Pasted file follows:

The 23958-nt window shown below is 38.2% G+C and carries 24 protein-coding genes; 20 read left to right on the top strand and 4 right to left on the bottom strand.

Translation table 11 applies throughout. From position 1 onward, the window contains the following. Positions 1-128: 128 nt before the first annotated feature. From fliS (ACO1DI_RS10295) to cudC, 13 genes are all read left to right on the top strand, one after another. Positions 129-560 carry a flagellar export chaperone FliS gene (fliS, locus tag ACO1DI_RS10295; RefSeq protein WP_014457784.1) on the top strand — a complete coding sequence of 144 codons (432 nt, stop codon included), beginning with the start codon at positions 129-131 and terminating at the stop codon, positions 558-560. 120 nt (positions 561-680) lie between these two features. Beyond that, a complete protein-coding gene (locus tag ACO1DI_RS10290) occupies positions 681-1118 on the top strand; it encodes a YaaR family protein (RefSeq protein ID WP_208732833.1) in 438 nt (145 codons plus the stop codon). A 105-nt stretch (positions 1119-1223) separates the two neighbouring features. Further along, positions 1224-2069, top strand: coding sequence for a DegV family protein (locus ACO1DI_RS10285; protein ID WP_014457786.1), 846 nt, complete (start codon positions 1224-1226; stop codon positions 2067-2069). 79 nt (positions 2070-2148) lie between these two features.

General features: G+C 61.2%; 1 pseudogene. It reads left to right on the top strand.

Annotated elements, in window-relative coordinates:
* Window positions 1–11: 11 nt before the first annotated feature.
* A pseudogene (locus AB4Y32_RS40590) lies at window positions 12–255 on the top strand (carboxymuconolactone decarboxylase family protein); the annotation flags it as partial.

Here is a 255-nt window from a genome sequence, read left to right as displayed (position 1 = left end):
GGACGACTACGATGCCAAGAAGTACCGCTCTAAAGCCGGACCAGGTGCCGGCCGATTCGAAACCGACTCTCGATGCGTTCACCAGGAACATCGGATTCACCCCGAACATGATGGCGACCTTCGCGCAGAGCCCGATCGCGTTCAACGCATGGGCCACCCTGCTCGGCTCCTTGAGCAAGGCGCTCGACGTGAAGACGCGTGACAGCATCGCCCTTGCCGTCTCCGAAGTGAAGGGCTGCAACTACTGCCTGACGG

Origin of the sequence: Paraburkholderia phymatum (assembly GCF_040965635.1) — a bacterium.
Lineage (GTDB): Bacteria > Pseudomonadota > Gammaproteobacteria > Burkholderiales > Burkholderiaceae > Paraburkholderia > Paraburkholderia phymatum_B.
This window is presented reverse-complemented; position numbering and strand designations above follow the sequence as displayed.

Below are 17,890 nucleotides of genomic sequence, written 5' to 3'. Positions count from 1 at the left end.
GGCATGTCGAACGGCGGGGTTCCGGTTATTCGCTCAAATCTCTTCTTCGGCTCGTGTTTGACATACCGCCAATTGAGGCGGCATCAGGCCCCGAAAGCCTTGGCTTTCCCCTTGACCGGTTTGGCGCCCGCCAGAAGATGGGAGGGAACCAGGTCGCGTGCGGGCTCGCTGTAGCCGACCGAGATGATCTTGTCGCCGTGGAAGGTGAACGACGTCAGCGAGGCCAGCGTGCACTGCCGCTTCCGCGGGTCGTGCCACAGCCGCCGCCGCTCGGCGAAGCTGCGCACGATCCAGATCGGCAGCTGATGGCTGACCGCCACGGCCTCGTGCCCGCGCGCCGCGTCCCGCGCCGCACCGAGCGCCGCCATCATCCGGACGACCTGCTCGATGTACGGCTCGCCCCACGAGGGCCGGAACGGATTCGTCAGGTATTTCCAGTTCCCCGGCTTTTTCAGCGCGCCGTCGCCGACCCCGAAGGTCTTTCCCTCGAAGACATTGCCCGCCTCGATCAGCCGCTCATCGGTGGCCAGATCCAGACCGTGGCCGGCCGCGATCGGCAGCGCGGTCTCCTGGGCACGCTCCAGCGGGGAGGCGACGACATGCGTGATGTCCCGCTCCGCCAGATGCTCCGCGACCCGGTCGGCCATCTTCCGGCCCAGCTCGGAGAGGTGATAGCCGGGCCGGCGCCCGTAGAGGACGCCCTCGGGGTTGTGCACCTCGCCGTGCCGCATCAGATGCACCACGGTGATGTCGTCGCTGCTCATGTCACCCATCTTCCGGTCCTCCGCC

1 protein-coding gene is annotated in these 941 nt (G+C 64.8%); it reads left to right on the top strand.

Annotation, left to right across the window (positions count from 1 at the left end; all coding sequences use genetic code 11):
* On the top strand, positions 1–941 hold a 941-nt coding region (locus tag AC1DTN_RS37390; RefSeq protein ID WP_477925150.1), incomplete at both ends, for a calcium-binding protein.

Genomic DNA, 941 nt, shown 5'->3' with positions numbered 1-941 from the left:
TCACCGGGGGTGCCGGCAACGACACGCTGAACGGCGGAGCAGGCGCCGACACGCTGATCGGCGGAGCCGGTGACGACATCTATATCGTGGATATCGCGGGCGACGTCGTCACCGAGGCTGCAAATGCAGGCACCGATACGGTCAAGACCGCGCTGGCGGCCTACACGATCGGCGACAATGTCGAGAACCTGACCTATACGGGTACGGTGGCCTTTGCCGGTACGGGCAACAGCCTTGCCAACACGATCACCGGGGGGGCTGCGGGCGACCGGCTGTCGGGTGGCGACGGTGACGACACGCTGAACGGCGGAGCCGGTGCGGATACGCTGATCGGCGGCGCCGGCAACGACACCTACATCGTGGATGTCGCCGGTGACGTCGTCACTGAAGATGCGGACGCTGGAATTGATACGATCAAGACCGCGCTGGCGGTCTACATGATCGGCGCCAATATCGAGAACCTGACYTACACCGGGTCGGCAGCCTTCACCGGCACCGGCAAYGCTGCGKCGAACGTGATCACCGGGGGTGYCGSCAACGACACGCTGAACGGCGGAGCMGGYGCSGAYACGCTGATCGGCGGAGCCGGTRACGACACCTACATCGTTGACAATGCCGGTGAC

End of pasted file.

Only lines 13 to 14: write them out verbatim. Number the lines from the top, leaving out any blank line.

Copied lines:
GGCATGTCGAACGGCGGGGTTCCGGTTATTCGCTCAAATCTCTTCTTCGGCTCGTGTTTGACATACCGCCAATTGAGGCGGCATCAGGCCCCGAAAGCCTTGGCTTTCCCCTTGACCGGTTTGGCGCCCGCCAGAAGATGGGAGGGAACCAGGTCGCGTGCGGGCTCGCTGTAGCCGACCGAGATGATCTTGTCGCCGTGGAAGGTGAACGACGTCAGCGAGGCCAGCGTGCACTGCCGCTTCCGCGGGTCGTGCCACAGCCGCCGCCGCTCGGCGAAGCTGCGCACGATCCAGATCGGCAGCTGATGGCTGACCGCCACGGCCTCGTGCCCGCGCGCCGCGTCCCGCGCCGCACCGAGCGCCGCCATCATCCGGACGACCTGCTCGATGTACGGCTCGCCCCACGAGGGCCGGAACGGATTCGTCAGGTATTTCCAGTTCCCCGGCTTTTTCAGCGCGCCGTCGCCGACCCCGAAGGTCTTTCCCTCGAAGACATTGCCCGCCTCGATCAGCCGCTCATCGGTGGCCAGATCCAGACCGTGGCCGGCCGCGATCGGCAGCGCGGTCTCCTGGGCACGCTCCAGCGGGGAGGCGACGACATGCGTGATGTCCCGCTCCGCCAGATGCTCCGCGACCCGGTCGGCCATCTTCCGGCCCAGCTCGGAGAGGTGATAGCCGGGCCGGCGCCCGTAGAGGACGCCCTCGGGGTTGTGCACCTCGCCGTGCCGCATCAGATGCACCACGGTGATGTCGTCGCTGCTCATGTCACCCATCTTCCGGTCCTCCGCC

1 protein-coding gene is annotated in these 941 nt (G+C 64.8%); it reads left to right on the top strand.